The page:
President Obama on Tuesday said that Congress needs to act on passing tougher gun control legislation after the mass shooting at the Navy Yard in Washington, D.C.

In an interview with Telemundo, Obama said he had taken executive action after the Newtown massacre in December, but the next step rests with lawmakers.

"Ultimately, this is something that Congress is gonna have to act on," said Obama. "I've taken steps that are within my control. The next phase now is for Congress to go ahead and move."

Obama blamed Republicans for blocking gun control legislation he said was backed by the public.

"You have a majority of the American people and even a large percentage of Republicans who are ready to move the country forward, and yet we keep on getting blocked. And it's a challenge that speaking out on, but ultimately we're also gonna meet pressure from the public to see if we can change how they do business up there."

Obama's comments come a day after police said Aaron Alexis opened fire at the Navy Yard military complex, killing 12 people in the nation's latest mass shooting.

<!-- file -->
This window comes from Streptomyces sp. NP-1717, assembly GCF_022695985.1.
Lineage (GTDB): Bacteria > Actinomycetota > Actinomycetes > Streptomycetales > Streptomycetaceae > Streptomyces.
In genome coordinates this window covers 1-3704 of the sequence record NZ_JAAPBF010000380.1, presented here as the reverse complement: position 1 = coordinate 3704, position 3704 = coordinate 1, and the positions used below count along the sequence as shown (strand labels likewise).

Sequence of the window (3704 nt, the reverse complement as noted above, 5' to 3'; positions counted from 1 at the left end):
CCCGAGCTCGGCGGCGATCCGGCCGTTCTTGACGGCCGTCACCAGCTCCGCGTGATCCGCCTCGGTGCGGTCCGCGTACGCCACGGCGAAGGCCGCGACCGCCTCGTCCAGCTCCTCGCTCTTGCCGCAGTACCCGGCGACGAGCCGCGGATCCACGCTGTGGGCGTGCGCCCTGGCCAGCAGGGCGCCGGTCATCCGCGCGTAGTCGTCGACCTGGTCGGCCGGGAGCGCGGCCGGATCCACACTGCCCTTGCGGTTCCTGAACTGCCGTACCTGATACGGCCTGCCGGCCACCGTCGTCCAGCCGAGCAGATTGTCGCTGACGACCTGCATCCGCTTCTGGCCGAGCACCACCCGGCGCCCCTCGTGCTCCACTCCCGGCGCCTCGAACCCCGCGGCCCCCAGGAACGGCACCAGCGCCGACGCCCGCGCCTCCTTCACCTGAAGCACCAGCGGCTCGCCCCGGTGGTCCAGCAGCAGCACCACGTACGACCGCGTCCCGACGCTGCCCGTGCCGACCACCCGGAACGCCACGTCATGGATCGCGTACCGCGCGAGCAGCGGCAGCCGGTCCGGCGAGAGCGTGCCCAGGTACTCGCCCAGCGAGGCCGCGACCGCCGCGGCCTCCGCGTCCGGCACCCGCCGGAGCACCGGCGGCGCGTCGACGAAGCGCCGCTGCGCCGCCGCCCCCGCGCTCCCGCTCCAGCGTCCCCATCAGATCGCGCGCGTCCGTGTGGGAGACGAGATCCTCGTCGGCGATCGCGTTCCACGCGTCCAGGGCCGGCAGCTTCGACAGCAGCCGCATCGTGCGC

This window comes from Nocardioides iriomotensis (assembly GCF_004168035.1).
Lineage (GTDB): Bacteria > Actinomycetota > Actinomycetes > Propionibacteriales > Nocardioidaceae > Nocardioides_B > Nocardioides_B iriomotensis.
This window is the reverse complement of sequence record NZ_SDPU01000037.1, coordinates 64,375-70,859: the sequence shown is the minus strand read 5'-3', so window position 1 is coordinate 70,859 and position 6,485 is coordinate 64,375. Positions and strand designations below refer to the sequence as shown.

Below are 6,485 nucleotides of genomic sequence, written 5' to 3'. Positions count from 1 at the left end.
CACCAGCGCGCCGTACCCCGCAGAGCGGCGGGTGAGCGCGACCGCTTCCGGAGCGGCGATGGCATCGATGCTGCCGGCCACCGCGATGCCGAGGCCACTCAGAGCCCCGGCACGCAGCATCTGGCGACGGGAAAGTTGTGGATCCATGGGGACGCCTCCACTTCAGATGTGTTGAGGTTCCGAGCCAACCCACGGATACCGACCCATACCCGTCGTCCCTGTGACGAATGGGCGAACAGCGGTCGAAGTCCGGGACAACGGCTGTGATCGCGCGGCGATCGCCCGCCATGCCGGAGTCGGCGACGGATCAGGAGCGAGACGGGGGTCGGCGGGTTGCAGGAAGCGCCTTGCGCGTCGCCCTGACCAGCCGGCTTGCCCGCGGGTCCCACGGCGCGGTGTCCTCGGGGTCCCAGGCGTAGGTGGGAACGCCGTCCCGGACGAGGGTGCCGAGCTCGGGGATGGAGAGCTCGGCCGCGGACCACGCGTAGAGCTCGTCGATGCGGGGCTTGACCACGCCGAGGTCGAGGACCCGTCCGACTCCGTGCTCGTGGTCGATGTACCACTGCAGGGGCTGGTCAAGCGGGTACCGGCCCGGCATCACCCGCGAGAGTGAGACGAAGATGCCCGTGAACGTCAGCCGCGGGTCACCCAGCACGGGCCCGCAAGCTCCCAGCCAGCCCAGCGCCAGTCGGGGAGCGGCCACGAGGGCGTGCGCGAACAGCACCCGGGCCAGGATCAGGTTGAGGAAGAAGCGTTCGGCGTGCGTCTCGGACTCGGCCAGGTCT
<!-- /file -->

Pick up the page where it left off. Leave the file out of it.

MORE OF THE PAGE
After a gunman killed scores of children at an elementary school in Newtown, Conn., Obama implemented a number of executive actions to toughen federal enforcement of gun laws, and called for lawmakers to pass a tougher background check legislation and bans on assault weapons and high-capacity magazines.

But a Senate measure on background checks faltered.

Obama said that mass shootings and gun violence should not be accepted as a fact of American life.

"I do get concerned that this becomes a ritual that we go through every three, four months, where we have these horrific mass shootings. Everybody expresses understandable horror. We all embrace the families and obviously our thoughts and prayers are with those families right now as they're absorbing this incredible loss," said the president. "And yet we're not willing to take some basic actions that we know would make a difference."